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Since the great 2020 COVID-crash in markets, there has been an increasing siren song for a new supercycle in commodities. MB agreed with to this an extent given the cycle of extreme stimulus, led by the US Federal Reserve, which has set about debasing the US dollar. Such early cycle environments are always supportive of commodities as they are priced in USD so rise as it falls. As well, China typically uses aggressive building stimulus which increases underlying demand. But does this a super-cycle make?
In the pre- and post-GFC environments it did. But the key then was that there were also structural supply-side shortages as runaway Chinese demand outstripped mines, transport and infrastructure capacity. No such shortage exists today because the build-out over that previous cycle was so enormous.
Still, some are still arguing that a new super-cycle is upon us. Doug King at Merchant Commodity Fund argues today at Bloomberg that pent-up consumer demand globally will fire the cycle. So far it has:
We might add developed economy stimulus, especially in the US, targeting infrastructure and energy transformation.
But I see several problems with this thesis.
First, there isn’t much pent-up demand in goods. Much of it is in the neglected high-touch services, and as economies reopen that is where the boom will come. There is an ongoing global goods inventory rebuild over this year but by next it will peter out. I fear that consumer demand for goods, including home office build-out, has been brought forward by the COVID cycle and expect a demand pull-back as fiscal supports normalise. In short, commodity-supportive pent-up demand is happening now not ahead.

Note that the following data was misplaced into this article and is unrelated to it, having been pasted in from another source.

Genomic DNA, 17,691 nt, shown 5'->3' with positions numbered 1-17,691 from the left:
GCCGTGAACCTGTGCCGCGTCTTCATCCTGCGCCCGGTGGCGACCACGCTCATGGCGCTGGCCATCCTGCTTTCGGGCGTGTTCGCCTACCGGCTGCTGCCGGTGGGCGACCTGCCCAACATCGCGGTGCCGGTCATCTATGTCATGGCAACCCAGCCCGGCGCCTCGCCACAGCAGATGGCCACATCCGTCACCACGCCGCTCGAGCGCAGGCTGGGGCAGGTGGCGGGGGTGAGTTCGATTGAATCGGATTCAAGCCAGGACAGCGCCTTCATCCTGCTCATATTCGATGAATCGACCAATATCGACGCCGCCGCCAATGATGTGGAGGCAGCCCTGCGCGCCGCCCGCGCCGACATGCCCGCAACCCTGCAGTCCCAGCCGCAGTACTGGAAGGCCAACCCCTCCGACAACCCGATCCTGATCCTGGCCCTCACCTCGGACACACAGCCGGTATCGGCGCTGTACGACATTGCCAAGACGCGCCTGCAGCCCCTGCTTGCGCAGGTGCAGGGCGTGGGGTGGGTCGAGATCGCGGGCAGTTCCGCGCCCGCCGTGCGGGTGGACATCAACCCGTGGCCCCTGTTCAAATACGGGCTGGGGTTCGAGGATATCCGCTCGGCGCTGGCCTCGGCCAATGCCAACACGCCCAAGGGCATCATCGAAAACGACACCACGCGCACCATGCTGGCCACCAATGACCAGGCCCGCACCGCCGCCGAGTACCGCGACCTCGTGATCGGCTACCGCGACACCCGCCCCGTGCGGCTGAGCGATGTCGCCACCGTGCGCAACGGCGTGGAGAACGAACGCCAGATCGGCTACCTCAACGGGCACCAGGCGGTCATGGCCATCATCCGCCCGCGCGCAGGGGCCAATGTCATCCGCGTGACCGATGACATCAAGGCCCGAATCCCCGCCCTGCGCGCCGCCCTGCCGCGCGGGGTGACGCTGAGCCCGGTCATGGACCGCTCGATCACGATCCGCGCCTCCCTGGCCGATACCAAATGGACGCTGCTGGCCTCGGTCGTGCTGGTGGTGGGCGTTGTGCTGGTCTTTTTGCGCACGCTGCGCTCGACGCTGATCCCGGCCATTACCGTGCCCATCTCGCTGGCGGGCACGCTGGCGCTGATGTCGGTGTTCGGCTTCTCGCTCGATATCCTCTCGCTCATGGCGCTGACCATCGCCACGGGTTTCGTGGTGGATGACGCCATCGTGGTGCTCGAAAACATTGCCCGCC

Infrastructure will be supportive ahead, especially climate-related, but in developed economies, these tend towards commodities that are heavily recycled or locally produced such as steel and concrete. Base metals such as copper and lithium will be in demand but the shortage is minor and will only necessitate a new large mine or two.
Oil, too, is in abundance. US shale can switch on fast and OPEC still has 6mbpd spare capacity. Not to mention that falling oil demand is right around the corner. Gas is in a massive global glut.
Doug King also cites the need for higher inventories as deglobalisation transpires, but that is only at the margin and won’t take long to deliver. It’s certainly not a structural driver.
Second, and most importantly, the better the global recovery is, the faster that China will tighten. It was borderline overheating at the turn of the year. The tightening has already begun with the Chinese credit impulse rolling and more is coming:
China is also planning deleveraging reform for its property development sector which will hit demand for bulk commodities especially.
In short, Chinese demand growth for many commodities will be falling from mid-year and into 2022 which will easily offset rising developed economy demand. Again, we’ve already seen the pent-up demand.
This is not to say that certain commodities won’t be hot this year. La Nina is always disruptive to softs. And geopolitical events such the Chinese trade war on itself will pop prices here and there. 2021 will be a good year for commodities simply on the basis of a falling USD and global recovery.
But beyond that, as China slows and Europe underperforms into 2022 owing to a lack of fiscal support, both CNY and EUR will want to fall and DXY will begin to rise chasing higher US yields and better growth.
So 2022 sees both demand and financial headwinds for commodities.
Hence, the current bull market looks a lot more like a typical cyclical commodities recovery than it does the return of the supercycle.